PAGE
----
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Cell. 2014 Jan 16;156(1-2):249-60. doi: 10.1016/j.cell.2013.11.036.

Multilevel modulation of a sensory motor circuit during C. elegans sleep and arousal.

Author information

1
Division of Biology and Biological Engineering, California Institute of Technology, Pasadena, CA 91125, USA; Howard Hughes Medical Institute, California Institute of Technology, Pasadena, CA 91125, USA.
2
Division of Biology and Biological Engineering, California Institute of Technology, Pasadena, CA 91125, USA; Howard Hughes Medical Institute, California Institute of Technology, Pasadena, CA 91125, USA. Electronic address: pws@caltech.edu.

Abstract

Sleep is characterized by behavioral quiescence, homeostasis, increased arousal threshold, and rapid reversibility. Understanding how these properties are encoded by a neuronal circuit has been difficult, and no single molecular or neuronal pathway has been shown to be responsible for the regulation of sleep. Taking advantage of the well-mapped neuronal connections of Caenorhabditis elegans and the sleep-like states in this animal, we demonstrate the changed properties of both sensory neurons and downstream interneurons that mediate sleep and arousal. The ASH sensory neuron displays reduced sensitivity to stimuli in the sleep-like state, and the activity of the corresponding interneurons in ASH's motor circuit becomes asynchronous. Restoration of interneuron synchrony is sufficient for arousal. The multilevel circuit depression revealed provides an elegant strategy to promote a robust decrease in arousal while allowing for rapid reversibility of the sleep state.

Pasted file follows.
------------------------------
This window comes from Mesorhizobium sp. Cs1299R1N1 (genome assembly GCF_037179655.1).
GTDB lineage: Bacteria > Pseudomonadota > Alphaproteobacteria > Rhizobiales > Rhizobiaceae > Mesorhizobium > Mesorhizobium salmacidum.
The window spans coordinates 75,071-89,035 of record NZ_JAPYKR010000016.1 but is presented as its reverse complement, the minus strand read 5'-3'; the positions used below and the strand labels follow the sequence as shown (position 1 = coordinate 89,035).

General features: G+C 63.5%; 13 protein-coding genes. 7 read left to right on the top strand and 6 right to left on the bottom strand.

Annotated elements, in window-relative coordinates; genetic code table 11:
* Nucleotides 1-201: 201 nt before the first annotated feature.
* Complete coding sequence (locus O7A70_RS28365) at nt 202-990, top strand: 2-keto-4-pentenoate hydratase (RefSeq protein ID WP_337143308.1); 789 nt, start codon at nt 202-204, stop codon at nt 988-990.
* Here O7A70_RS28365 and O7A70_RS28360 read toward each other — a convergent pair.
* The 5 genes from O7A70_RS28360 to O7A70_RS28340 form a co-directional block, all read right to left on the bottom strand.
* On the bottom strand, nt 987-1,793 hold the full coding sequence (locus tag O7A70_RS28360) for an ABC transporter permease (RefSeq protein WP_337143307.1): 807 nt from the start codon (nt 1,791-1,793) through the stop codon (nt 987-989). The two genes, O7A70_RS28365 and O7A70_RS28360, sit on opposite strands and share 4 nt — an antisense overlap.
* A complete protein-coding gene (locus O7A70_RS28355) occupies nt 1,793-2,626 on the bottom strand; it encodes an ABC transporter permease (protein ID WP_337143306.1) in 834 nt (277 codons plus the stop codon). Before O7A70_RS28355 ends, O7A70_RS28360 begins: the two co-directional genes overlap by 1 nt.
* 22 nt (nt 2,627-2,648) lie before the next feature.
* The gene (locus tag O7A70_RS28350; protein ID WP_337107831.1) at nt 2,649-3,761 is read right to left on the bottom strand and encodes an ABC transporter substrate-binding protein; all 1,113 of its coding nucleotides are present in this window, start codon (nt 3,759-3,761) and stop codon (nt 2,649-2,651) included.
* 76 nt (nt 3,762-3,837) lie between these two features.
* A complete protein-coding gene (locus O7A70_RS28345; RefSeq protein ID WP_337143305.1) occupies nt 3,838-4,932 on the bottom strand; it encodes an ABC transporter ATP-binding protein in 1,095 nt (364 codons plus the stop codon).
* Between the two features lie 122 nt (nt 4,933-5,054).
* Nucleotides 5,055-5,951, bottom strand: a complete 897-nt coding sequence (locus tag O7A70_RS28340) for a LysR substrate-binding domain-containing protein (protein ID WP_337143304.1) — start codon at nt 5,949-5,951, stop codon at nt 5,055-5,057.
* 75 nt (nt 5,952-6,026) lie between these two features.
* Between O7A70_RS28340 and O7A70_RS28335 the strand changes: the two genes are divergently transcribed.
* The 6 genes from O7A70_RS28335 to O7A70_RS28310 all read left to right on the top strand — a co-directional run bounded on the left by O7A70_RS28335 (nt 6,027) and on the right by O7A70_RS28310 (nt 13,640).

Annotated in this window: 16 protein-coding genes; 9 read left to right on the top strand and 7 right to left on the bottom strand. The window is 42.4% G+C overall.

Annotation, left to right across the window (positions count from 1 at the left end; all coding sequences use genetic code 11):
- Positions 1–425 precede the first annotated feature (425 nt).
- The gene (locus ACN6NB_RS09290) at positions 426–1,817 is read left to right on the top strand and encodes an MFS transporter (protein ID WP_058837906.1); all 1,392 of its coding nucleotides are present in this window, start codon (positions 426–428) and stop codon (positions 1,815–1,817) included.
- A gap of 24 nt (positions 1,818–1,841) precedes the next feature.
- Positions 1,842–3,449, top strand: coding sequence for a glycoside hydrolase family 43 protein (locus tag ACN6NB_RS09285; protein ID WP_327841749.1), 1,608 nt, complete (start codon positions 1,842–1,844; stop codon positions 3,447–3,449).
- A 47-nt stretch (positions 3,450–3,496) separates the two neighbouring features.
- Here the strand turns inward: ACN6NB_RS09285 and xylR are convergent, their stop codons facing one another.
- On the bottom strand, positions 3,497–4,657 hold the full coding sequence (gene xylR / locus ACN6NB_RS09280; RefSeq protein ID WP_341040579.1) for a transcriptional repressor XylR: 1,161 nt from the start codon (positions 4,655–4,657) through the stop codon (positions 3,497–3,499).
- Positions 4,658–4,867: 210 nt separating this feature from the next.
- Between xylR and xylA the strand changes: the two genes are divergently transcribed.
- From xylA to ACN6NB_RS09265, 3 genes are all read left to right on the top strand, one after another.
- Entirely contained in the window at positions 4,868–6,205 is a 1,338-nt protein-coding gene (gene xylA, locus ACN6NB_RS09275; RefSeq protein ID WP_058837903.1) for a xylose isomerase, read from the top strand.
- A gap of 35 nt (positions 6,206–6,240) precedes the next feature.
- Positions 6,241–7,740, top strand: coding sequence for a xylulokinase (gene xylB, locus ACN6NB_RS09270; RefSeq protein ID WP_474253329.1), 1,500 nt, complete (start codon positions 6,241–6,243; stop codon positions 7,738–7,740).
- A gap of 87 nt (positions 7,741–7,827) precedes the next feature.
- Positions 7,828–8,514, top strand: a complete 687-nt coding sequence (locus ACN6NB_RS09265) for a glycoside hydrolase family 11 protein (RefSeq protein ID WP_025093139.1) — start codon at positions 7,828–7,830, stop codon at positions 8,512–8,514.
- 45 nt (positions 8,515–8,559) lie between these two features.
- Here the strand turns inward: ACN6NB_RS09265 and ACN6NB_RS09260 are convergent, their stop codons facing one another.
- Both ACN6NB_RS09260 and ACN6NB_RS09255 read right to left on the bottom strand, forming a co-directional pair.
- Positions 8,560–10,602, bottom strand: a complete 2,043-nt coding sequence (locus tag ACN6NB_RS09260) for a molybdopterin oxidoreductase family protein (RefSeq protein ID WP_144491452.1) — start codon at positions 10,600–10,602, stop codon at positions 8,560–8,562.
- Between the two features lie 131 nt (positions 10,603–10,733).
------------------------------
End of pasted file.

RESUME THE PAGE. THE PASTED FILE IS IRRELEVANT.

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PMID:
24439380
PMCID:
PMC3962823
DOI:
10.1016/j.cell.2013.11.036
[Indexed for MEDLINE]
Free PMC Article

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